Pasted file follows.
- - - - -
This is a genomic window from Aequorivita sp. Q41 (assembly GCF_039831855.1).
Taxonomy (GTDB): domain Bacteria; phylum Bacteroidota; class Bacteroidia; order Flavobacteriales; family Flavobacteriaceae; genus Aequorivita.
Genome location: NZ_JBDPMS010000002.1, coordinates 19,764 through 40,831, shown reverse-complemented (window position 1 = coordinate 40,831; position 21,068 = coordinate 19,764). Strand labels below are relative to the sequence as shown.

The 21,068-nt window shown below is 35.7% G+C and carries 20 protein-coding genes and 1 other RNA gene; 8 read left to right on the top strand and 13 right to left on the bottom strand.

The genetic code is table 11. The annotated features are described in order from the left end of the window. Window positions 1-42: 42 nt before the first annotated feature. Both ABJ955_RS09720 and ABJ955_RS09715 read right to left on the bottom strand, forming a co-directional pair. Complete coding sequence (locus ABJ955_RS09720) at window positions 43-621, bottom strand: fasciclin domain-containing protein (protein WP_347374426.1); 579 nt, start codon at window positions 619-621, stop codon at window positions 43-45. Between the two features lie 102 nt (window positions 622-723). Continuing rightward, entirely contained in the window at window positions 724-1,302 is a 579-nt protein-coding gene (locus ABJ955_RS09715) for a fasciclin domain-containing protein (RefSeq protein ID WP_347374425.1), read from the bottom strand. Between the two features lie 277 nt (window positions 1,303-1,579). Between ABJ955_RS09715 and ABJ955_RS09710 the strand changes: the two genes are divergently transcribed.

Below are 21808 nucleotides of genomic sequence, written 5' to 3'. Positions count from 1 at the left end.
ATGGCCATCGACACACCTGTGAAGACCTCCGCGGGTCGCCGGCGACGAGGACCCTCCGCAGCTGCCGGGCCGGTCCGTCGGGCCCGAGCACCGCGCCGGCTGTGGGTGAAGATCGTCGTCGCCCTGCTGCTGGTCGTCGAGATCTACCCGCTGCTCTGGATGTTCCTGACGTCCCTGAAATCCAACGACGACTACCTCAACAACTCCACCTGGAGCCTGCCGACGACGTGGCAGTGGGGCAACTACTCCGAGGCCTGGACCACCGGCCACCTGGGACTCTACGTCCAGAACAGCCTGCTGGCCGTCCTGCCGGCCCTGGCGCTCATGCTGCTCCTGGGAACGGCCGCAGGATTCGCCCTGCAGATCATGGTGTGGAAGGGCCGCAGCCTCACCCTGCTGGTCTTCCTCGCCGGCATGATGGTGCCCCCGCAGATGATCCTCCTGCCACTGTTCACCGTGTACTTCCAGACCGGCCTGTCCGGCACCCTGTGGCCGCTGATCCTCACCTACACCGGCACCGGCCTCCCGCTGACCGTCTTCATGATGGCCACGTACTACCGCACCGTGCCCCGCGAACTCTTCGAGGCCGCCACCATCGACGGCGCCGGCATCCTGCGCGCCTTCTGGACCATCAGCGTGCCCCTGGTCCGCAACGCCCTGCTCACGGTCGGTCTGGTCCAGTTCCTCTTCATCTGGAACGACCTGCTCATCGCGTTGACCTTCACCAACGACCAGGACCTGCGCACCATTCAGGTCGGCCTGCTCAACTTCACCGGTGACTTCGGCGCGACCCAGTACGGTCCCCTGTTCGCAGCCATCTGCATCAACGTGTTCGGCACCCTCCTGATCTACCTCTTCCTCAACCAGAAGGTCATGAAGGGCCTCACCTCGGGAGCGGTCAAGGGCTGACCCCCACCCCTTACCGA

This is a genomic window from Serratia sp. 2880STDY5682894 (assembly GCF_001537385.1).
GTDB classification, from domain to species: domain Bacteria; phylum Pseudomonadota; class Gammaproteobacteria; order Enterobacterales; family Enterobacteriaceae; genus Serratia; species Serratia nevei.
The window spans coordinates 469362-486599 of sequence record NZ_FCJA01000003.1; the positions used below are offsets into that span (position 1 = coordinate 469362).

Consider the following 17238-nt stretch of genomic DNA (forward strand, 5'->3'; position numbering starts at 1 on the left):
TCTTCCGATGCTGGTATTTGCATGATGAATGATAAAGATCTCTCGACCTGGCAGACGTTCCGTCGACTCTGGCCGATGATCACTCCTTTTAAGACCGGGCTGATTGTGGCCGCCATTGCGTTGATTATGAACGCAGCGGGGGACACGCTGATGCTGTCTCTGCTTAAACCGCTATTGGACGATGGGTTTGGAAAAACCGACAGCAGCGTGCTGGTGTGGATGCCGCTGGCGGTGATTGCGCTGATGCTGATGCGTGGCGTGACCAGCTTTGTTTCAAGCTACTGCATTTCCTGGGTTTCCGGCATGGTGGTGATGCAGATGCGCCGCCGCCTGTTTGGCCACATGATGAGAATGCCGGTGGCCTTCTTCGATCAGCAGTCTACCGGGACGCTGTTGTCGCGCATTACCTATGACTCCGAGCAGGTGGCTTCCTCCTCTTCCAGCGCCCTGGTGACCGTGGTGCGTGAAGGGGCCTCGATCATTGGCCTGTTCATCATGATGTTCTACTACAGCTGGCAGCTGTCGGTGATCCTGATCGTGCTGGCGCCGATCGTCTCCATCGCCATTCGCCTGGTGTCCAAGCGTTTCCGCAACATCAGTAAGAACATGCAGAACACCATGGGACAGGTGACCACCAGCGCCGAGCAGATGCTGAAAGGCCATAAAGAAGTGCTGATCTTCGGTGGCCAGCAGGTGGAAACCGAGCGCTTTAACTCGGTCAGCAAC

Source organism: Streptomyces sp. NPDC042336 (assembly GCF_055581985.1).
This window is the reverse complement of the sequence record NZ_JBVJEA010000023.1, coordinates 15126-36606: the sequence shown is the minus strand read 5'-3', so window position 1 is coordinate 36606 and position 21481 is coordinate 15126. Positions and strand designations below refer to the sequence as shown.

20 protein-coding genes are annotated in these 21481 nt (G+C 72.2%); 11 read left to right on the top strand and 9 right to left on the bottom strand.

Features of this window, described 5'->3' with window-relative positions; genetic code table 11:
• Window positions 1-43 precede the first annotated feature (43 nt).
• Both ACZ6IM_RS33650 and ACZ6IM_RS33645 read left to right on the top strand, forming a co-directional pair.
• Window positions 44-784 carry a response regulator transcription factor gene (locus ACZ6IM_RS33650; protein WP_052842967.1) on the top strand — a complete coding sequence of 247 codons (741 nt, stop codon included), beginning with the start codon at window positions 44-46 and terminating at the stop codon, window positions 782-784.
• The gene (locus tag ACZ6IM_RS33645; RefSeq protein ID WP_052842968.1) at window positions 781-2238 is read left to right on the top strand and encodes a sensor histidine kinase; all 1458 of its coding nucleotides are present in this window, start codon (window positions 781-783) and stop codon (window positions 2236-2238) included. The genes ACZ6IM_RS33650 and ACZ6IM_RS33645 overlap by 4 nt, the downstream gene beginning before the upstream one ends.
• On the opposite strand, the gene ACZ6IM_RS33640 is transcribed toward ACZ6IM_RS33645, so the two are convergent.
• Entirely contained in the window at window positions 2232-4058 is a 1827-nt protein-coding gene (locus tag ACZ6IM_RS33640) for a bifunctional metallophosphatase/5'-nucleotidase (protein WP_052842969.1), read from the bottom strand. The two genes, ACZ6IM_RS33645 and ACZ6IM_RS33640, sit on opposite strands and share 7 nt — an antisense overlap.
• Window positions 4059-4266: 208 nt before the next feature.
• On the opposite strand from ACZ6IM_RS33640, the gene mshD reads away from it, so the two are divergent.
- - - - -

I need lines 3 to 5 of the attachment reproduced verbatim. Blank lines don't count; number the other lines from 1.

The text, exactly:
Genome location: NZ_JBDPMS010000002.1, coordinates 19,764 through 40,831, shown reverse-complemented (window position 1 = coordinate 40,831; position 21,068 = coordinate 19,764). Strand labels below are relative to the sequence as shown.

The 21,068-nt window shown below is 35.7% G+C and carries 20 protein-coding genes and 1 other RNA gene; 8 read left to right on the top strand and 13 right to left on the bottom strand.

The genetic code is table 11. The annotated features are described in order from the left end of the window. Window positions 1-42: 42 nt before the first annotated feature. Both ABJ955_RS09720 and ABJ955_RS09715 read right to left on the bottom strand, forming a co-directional pair. Complete coding sequence (locus ABJ955_RS09720) at window positions 43-621, bottom strand: fasciclin domain-containing protein (protein WP_347374426.1); 579 nt, start codon at window positions 619-621, stop codon at window positions 43-45. Between the two features lie 102 nt (window positions 622-723). Continuing rightward, entirely contained in the window at window positions 724-1,302 is a 579-nt protein-coding gene (locus ABJ955_RS09715) for a fasciclin domain-containing protein (RefSeq protein ID WP_347374425.1), read from the bottom strand. Between the two features lie 277 nt (window positions 1,303-1,579). Between ABJ955_RS09715 and ABJ955_RS09710 the strand changes: the two genes are divergently transcribed.